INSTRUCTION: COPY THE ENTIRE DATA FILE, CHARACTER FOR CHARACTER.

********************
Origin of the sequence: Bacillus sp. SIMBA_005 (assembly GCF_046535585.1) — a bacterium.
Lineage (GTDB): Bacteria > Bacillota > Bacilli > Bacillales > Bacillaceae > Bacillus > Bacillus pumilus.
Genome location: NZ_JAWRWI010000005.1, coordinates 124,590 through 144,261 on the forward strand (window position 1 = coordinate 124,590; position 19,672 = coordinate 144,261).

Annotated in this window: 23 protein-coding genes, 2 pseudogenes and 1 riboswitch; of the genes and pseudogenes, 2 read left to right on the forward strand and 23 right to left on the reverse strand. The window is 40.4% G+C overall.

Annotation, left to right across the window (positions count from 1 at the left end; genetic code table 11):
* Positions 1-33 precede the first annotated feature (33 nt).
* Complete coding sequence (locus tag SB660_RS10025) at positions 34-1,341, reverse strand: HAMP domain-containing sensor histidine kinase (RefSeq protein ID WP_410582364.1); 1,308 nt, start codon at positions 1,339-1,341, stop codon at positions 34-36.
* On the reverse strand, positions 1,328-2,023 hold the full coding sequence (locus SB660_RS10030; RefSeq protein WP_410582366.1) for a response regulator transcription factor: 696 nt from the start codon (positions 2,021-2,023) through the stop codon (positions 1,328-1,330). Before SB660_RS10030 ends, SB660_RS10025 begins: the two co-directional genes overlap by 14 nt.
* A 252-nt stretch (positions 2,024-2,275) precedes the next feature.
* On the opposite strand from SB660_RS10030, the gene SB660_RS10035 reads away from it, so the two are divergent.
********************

Origin of the sequence: Bacillus sp. SIMBA_005 (assembly GCF_046535585.1) — a bacterium.
Lineage (GTDB): Bacteria > Bacillota > Bacilli > Bacillales > Bacillaceae > Bacillus > Bacillus pumilus.
Genome location: NZ_JAWRWI010000005.1, coordinates 124,590 through 144,261 on the forward strand (window position 1 = coordinate 124,590; position 19,672 = coordinate 144,261).

Annotated in this window: 23 protein-coding genes, 2 pseudogenes and 1 riboswitch; of the genes and pseudogenes, 2 read left to right on the forward strand and 23 right to left on the reverse strand. The window is 40.4% G+C overall.

Annotation, left to right across the window (positions count from 1 at the left end; genetic code table 11):
* Positions 1-33 precede the first annotated feature (33 nt).
* Complete coding sequence (locus tag SB660_RS10025) at positions 34-1,341, reverse strand: HAMP domain-containing sensor histidine kinase (RefSeq protein ID WP_410582364.1); 1,308 nt, start codon at positions 1,339-1,341, stop codon at positions 34-36.
* On the reverse strand, positions 1,328-2,023 hold the full coding sequence (locus SB660_RS10030; RefSeq protein WP_410582366.1) for a response regulator transcription factor: 696 nt from the start codon (positions 2,021-2,023) through the stop codon (positions 1,328-1,330). Before SB660_RS10030 ends, SB660_RS10025 begins: the two co-directional genes overlap by 14 nt.
* A 252-nt stretch (positions 2,024-2,275) precedes the next feature.
* On the opposite strand from SB660_RS10030, the gene SB660_RS10035 reads away from it, so the two are divergent.